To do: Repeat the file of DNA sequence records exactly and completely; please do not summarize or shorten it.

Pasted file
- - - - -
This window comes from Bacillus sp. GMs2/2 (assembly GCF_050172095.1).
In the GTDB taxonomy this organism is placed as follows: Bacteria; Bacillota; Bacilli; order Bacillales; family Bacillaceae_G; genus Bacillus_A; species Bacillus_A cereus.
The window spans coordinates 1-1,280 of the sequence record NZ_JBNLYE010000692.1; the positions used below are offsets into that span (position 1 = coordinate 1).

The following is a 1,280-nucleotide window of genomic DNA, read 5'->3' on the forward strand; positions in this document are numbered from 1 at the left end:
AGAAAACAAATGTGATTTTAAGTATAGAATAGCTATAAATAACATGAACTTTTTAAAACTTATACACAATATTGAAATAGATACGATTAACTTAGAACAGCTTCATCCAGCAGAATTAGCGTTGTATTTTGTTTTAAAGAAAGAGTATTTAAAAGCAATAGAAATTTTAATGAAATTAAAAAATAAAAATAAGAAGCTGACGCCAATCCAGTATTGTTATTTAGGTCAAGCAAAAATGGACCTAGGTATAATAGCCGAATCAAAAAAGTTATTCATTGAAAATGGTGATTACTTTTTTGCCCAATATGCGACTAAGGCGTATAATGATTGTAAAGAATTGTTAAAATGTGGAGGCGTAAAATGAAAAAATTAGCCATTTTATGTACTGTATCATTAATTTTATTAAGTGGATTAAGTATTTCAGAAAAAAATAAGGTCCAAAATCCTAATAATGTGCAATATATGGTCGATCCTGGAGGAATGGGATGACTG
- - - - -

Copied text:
This window comes from Bacillus sp. GMs2/2 (assembly GCF_050172095.1).
In the GTDB taxonomy this organism is placed as follows: Bacteria; Bacillota; Bacilli; order Bacillales; family Bacillaceae_G; genus Bacillus_A; species Bacillus_A cereus.
The window spans coordinates 1-1,280 of the sequence record NZ_JBNLYE010000692.1; the positions used below are offsets into that span (position 1 = coordinate 1).

The following is a 1,280-nucleotide window of genomic DNA, read 5'->3' on the forward strand; positions in this document are numbered from 1 at the left end:
AGAAAACAAATGTGATTTTAAGTATAGAATAGCTATAAATAACATGAACTTTTTAAAACTTATACACAATATTGAAATAGATACGATTAACTTAGAACAGCTTCATCCAGCAGAATTAGCGTTGTATTTTGTTTTAAAGAAAGAGTATTTAAAAGCAATAGAAATTTTAATGAAATTAAAAAATAAAAATAAGAAGCTGACGCCAATCCAGTATTGTTATTTAGGTCAAGCAAAAATGGACCTAGGTATAATAGCCGAATCAAAAAAGTTATTCATTGAAAATGGTGATTACTTTTTTGCCCAATATGCGACTAAGGCGTATAATGATTGTAAAGAATTGTTAAAATGTGGAGGCGTAAAATGAAAAAATTAGCCATTTTATGTACTGTATCATTAATTTTATTAAGTGGATTAAGTATTTCAGAAAAAAATAAGGTCCAAAATCCTAATAATGTGCAATATATGGTCGATCCTGGAGGAATGGGATGACTG